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Sunday 19 November 2017

How one farmer has lowered lambing mortality rate on his farm

Lambing season is coming to an end
Lambing season is coming to an end

Tom Staunton

Another busy and eventful lambing season is coming to an end with less than 10 ewes left to lamb.

The remaining few will all have Mountain Blackface (Lanark type) lambs. The Lanark rams were let with the ewes at the end of the breeding season to cover any repeats.

Overall we had a very successful lambing season with mortality running around the 5pc mark, which is well on target for the farm.

Lowering mortality at lambing didn't happen by chance. Several factors contributed to reducing mortality this year including;

  • Good supervision at lambing
  • A good balanced and calculated diet pre-lambing
  • An increase in lamb birth weights
  • A good supply of milk at the ewes
  • Preparation for lambing

The above points all played a part. I often find stepping back and evaluating a situation to see where we can improve matters or see what worked. This process can be applied to everything done on the farm.

This spring I washed the udders of the ewes after lambing when the ewes were in the individual lambing pens. I found this very beneficial for many reasons. I could identify ewes with mastitis, ewes blank on one side, milkiness, colostrum levels, large teats which are difficult for lambs to suckle.

I believe cleaning the teats of ewes coming off straw bedding or slats helps prevent lambs pick up disease from dirty teats. Infections can become a big problem when lambing indoors: good hygiene is critically important to prevent infection.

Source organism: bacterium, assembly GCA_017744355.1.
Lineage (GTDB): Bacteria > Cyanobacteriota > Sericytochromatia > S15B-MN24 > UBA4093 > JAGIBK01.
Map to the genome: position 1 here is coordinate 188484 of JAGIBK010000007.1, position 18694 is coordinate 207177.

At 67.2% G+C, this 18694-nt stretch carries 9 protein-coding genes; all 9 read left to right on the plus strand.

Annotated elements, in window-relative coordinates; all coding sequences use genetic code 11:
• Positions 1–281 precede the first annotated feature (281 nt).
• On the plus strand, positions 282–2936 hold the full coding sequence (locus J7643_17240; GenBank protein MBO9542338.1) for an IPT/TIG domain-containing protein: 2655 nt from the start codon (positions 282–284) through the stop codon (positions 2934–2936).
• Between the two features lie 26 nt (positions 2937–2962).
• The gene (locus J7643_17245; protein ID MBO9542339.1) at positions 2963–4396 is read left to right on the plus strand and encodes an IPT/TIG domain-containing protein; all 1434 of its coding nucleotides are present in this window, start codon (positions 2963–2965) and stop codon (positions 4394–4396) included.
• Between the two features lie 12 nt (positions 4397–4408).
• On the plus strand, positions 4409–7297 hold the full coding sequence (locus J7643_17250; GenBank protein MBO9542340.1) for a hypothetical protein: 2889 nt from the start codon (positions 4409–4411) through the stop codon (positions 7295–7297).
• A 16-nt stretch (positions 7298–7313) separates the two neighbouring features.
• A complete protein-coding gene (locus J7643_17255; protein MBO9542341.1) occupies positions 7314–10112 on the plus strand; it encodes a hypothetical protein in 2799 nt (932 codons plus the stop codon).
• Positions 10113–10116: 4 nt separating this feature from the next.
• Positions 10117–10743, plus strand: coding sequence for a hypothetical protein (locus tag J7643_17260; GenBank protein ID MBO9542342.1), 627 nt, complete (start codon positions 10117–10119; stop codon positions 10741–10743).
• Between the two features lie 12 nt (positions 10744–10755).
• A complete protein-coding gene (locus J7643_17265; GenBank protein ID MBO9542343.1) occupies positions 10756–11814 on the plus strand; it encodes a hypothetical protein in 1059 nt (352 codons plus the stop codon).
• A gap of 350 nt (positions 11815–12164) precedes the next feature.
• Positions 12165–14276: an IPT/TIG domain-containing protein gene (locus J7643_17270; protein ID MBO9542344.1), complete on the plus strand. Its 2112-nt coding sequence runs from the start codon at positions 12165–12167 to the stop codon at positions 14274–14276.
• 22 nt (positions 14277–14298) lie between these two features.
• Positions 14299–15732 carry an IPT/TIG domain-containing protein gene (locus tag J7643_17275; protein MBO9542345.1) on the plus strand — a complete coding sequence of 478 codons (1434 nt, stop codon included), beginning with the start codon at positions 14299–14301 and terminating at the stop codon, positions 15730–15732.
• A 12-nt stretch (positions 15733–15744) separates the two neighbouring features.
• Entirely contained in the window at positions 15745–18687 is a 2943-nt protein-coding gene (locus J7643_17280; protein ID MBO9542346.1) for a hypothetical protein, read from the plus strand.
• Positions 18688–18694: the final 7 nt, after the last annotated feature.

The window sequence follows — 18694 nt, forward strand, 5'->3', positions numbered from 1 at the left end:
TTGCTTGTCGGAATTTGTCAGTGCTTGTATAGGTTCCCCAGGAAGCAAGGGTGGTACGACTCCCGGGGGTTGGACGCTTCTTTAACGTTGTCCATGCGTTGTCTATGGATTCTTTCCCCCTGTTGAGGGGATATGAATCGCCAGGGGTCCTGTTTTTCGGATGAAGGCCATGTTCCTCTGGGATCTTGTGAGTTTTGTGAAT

Supervision at lambing is important and particularly when lambing indoors. Mis-mothering can be a problem if too many ewes lamb together without supervision. We took it in shifts at night, making sure that someone was on watch at all times.

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Tagging

I have started tagging any ewes with a red tag that caused problems in the spring e.g. ewes that had mastitis, poor milking ability, poor quality lambs etc. I tagged the ewes at turnout that caused problems so I wouldn't forget them at culling time. If the ewe or lambs aren't thriving, I then decide whether to keep them or not.

I will access ewes at weaning to see if their lambs are growing well. Health is something I also put a big emphasis on when selecting replacements and when culling. A healthy flock is key to better output, better growth rate, reduced costs and better efficiency.

Lambs were let out to grass after 24 hours unless there was some problem with either ewe or lamb. The weather which was good for most of the lambing allowed us get lambs out to grass as soon as possible without creating a backlog in the shed. There were only two days when I didn't get lambs out to grass due to weather.

Grass growth was good over the winter and the advantage of having fields saved since last October/November meant that there was a good accumulation of grass for ewes and lambs this spring. By having the ewes indoors over the winter gave the ground a break which allowed for more grass this spring. A luxury I wasn't used to since I had always lambed outdoors.

I didn't feed any meal to ewes at turnout apart from some old ewes that were kept. These got some extra feeding to help them along. This was a huge saving for me. I haven't done any figures yet but I have definitely fed less this spring than ever before.

I dosed all ewes at turnout with a wormer which covers both lungworms and stomach worms. I am hoping this will have benefits for ewe health and lamb health which in turn will improve lamb performance.

Tom Staunton farms at Tourmakeady, Co Mayo.

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